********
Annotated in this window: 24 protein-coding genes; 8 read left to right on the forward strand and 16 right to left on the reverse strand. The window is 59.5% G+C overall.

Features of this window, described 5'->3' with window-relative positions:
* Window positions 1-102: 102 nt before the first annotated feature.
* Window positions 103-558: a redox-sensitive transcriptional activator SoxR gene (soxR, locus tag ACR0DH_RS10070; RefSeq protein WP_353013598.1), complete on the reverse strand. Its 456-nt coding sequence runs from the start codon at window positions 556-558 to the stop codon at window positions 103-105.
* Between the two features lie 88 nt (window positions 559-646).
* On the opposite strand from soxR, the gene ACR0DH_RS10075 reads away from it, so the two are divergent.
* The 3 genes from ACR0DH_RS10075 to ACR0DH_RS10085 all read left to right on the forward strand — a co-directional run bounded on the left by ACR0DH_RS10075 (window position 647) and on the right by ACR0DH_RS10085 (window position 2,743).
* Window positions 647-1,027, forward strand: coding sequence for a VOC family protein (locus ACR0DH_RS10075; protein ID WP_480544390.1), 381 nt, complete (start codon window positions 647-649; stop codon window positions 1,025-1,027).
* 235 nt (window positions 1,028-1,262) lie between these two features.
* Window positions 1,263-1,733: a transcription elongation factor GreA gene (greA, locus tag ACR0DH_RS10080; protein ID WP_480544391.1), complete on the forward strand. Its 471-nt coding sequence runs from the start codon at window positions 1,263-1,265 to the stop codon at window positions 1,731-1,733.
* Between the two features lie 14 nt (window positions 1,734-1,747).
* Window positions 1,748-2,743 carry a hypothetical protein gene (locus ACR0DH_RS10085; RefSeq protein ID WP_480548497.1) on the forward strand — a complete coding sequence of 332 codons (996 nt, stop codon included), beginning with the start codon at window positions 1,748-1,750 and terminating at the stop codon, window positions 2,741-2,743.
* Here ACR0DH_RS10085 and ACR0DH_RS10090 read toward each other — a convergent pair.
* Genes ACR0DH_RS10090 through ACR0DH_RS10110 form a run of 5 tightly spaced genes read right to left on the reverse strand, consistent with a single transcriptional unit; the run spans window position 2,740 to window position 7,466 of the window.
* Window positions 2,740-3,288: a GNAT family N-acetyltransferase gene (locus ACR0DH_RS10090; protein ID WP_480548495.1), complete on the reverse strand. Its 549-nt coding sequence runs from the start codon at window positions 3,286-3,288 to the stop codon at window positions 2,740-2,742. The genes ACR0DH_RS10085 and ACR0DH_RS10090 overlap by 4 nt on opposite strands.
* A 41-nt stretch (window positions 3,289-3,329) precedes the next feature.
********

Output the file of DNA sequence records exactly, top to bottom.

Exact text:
Annotated in this window: 24 protein-coding genes; 8 read left to right on the forward strand and 16 right to left on the reverse strand. The window is 59.5% G+C overall.

Features of this window, described 5'->3' with window-relative positions:
* Window positions 1-102: 102 nt before the first annotated feature.
* Window positions 103-558: a redox-sensitive transcriptional activator SoxR gene (soxR, locus tag ACR0DH_RS10070; RefSeq protein WP_353013598.1), complete on the reverse strand. Its 456-nt coding sequence runs from the start codon at window positions 556-558 to the stop codon at window positions 103-105.
* Between the two features lie 88 nt (window positions 559-646).
* On the opposite strand from soxR, the gene ACR0DH_RS10075 reads away from it, so the two are divergent.
* The 3 genes from ACR0DH_RS10075 to ACR0DH_RS10085 all read left to right on the forward strand — a co-directional run bounded on the left by ACR0DH_RS10075 (window position 647) and on the right by ACR0DH_RS10085 (window position 2,743).
* Window positions 647-1,027, forward strand: coding sequence for a VOC family protein (locus ACR0DH_RS10075; protein ID WP_480544390.1), 381 nt, complete (start codon window positions 647-649; stop codon window positions 1,025-1,027).
* 235 nt (window positions 1,028-1,262) lie between these two features.
* Window positions 1,263-1,733: a transcription elongation factor GreA gene (greA, locus tag ACR0DH_RS10080; protein ID WP_480544391.1), complete on the forward strand. Its 471-nt coding sequence runs from the start codon at window positions 1,263-1,265 to the stop codon at window positions 1,731-1,733.
* Between the two features lie 14 nt (window positions 1,734-1,747).
* Window positions 1,748-2,743 carry a hypothetical protein gene (locus ACR0DH_RS10085; RefSeq protein ID WP_480548497.1) on the forward strand — a complete coding sequence of 332 codons (996 nt, stop codon included), beginning with the start codon at window positions 1,748-1,750 and terminating at the stop codon, window positions 2,741-2,743.
* Here ACR0DH_RS10085 and ACR0DH_RS10090 read toward each other — a convergent pair.
* Genes ACR0DH_RS10090 through ACR0DH_RS10110 form a run of 5 tightly spaced genes read right to left on the reverse strand, consistent with a single transcriptional unit; the run spans window position 2,740 to window position 7,466 of the window.
* Window positions 2,740-3,288: a GNAT family N-acetyltransferase gene (locus ACR0DH_RS10090; protein ID WP_480548495.1), complete on the reverse strand. Its 549-nt coding sequence runs from the start codon at window positions 3,286-3,288 to the stop codon at window positions 2,740-2,742. The genes ACR0DH_RS10085 and ACR0DH_RS10090 overlap by 4 nt on opposite strands.
* A 41-nt stretch (window positions 3,289-3,329) precedes the next feature.